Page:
Protests Greet Garner's Arrival in Baghdad


By Roula Khalaf

Washington Post
April 21, 2003

Jay Garner, the retired US general responsible for civil administration in post-war Iraq, arrived on Monday in Baghdad, a city still disabled by looting and confusion over who is in charge. He started setting up his office in a former presidential palace but was greeted with the angriest protests yet against the US presence, and by a list of complaints and demands.

With an initial team of 19 administrators, expected to grow to more than 450 in the coming days, Mr Garner faces a daunting task in restoring security and stability and winning the confidence of ordinary citizens. In front of the Palestine Hotel, thousands of Shias angrily protested against the alleged arrest by US forces of a cleric, Mohamed Fartousi.

With Shia emotions running high as worshippers streamed to Karbala, south of Baghdad, in a pilgrimage that had been banned by the Saddam Hussein regime, protesters demanded the immediate release of the cleric. There was no information from the US military on whether he had been taken into custody.

Mr Garner's team insisted that it did not recognise the authority of a self-styled council instituted in the Iraqi capital by Mohamed Mohsen al-Zubaidi, a recently returned exile belonging to Ahmad Chalabi's Iraqi National Congress.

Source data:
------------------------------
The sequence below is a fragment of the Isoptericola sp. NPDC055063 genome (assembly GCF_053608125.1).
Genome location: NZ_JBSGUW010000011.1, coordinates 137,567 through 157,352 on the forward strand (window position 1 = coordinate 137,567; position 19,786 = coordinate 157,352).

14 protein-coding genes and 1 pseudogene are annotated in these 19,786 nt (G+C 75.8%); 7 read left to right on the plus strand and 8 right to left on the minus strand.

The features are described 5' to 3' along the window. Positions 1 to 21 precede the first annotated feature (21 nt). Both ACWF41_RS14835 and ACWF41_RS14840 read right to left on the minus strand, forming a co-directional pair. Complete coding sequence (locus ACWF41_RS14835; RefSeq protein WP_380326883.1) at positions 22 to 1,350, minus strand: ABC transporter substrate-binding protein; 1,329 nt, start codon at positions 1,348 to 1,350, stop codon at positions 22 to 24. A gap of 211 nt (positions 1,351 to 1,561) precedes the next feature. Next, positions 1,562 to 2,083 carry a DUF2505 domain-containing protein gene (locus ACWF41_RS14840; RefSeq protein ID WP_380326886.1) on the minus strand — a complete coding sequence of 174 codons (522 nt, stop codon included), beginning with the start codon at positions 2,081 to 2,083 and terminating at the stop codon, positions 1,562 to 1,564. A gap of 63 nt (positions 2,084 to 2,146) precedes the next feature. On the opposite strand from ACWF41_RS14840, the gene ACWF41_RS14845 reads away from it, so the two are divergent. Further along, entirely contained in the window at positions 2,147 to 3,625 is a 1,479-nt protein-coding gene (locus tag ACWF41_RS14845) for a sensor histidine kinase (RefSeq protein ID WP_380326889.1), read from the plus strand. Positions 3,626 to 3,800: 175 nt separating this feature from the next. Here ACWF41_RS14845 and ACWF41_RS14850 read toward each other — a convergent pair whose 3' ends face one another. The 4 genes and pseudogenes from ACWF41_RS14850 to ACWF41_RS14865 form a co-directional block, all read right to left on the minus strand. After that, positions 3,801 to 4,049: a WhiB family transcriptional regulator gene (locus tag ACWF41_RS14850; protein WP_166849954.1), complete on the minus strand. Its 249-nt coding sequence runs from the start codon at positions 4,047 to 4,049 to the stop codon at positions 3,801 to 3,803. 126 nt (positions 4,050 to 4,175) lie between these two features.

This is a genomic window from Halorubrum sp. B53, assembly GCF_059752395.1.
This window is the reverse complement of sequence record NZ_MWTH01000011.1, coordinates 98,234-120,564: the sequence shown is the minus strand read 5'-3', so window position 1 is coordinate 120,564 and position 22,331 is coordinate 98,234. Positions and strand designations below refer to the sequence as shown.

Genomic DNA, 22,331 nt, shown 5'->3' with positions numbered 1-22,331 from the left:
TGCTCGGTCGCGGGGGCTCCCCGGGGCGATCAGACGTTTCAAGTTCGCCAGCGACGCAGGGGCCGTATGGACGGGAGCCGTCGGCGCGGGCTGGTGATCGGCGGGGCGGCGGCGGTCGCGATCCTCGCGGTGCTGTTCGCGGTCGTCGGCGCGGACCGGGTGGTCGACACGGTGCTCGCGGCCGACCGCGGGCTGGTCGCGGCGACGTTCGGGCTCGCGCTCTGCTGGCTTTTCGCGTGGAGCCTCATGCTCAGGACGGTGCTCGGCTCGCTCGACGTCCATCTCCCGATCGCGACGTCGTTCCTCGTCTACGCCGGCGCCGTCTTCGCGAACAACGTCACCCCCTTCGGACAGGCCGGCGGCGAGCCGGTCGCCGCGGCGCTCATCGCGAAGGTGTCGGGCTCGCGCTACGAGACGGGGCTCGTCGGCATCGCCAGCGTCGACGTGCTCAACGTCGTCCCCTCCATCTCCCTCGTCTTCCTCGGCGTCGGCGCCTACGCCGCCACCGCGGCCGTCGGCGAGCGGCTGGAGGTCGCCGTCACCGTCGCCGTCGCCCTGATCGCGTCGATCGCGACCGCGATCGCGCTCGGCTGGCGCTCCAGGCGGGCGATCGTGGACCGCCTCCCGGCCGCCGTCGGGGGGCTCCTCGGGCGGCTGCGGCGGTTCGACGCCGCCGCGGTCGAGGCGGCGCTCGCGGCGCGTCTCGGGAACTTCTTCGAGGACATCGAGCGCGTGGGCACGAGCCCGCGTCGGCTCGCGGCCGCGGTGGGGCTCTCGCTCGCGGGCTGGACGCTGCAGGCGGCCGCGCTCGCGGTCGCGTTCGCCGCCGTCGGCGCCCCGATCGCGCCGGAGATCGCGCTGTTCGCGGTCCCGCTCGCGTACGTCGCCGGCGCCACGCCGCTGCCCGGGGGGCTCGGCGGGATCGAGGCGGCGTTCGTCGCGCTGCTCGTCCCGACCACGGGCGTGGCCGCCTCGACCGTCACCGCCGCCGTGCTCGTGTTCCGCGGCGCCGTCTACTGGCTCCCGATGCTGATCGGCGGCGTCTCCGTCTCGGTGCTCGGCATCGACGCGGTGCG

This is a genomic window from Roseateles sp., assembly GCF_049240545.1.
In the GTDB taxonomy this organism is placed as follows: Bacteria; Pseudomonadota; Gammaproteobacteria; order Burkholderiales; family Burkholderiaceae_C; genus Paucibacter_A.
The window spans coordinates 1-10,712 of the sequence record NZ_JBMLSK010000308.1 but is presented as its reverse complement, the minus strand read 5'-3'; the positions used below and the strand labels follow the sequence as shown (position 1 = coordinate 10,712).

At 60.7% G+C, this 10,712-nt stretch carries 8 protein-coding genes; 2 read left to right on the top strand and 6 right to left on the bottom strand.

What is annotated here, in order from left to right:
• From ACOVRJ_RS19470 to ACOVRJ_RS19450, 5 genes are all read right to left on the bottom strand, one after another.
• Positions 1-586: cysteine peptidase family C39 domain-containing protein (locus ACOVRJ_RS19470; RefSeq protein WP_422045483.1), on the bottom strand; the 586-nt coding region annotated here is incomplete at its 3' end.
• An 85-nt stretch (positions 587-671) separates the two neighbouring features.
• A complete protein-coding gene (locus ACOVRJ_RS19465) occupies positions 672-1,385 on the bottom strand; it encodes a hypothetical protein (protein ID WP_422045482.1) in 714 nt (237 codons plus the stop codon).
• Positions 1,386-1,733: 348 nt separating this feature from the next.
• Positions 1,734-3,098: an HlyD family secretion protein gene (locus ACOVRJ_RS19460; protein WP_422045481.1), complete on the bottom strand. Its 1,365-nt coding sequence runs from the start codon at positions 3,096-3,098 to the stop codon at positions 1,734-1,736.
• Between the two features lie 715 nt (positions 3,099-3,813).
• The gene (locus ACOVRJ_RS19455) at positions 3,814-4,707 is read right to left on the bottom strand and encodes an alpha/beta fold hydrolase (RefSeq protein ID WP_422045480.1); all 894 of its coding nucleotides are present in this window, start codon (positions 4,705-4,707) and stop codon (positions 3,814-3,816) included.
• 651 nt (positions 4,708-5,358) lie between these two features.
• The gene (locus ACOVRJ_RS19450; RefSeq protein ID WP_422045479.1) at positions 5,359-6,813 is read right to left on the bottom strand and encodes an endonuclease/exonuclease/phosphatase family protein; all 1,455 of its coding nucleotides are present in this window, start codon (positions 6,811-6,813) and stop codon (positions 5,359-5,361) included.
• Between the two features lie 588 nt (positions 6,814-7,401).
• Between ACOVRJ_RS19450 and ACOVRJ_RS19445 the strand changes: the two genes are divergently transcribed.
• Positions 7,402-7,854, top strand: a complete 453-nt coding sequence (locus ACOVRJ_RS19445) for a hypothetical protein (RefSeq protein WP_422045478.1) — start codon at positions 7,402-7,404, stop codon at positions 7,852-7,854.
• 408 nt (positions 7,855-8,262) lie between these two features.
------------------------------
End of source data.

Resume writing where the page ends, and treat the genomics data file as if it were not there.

But Mr Zubaidi's local council nevertheless took over a club near the Palestine Hotel and began registering the names of public employees, promising to pay them salaries by the end of the month. Barbara Bodine, the co-ordinator for central Iraq on Mr Garner's team, on Monday dismissed claims by Mr Zubaidi that he had in effect been chosen as governor of Baghdad.

"We don't really know much about him except that he's declared himself mayor," she said. "We don't recognise him. There hasn't been a process of selection. Once there's a process, then [we will recognise] whomever."

Mr Zubaidi's deputy, Jawdat al-Obeidi, said over the weekend he would lead an Iraqi delegation to the emergency meeting of the Organisation of Petroleum Exporting Countries in Vienna later this week. "He can't," Ms Bodine said on Monday. "I don't think Opec would take him. We wouldn't prevent him but I would find it odd that Opec would accept him as a representative."

Declaring that "everything is a challenge", Mr Garner began his first day with a visit to the Yarmouk hospital, now protected by US tanks after being ransacked by looters. Doctors, still deprived of water and electricity, said Mr Garner had pledged that the basic services would be restored within a week but that other needs would take time to fulfil and required co-operation between the hospital and his team.

"What we need to do is to give birth to a new system in Iraq," Mr Garner told reporters. "We will help you as long as you want us to." The doctors were sceptical. "I don't know whether what he said is real or not. We're all waiting," said Dr Nawzat Fouad, after the visit. "They are promises, we haven't seen anything until now."

Ahmad al-Alaoui, a policeman who recently returned to the job, said he has been researching Mr Garner's past and had heard that the retired general was a businessman and was sympathetic to Israel. "I'm worried," said Mr Alaoui. "We're an Islamic country, there are certain things you cannot impose on us."

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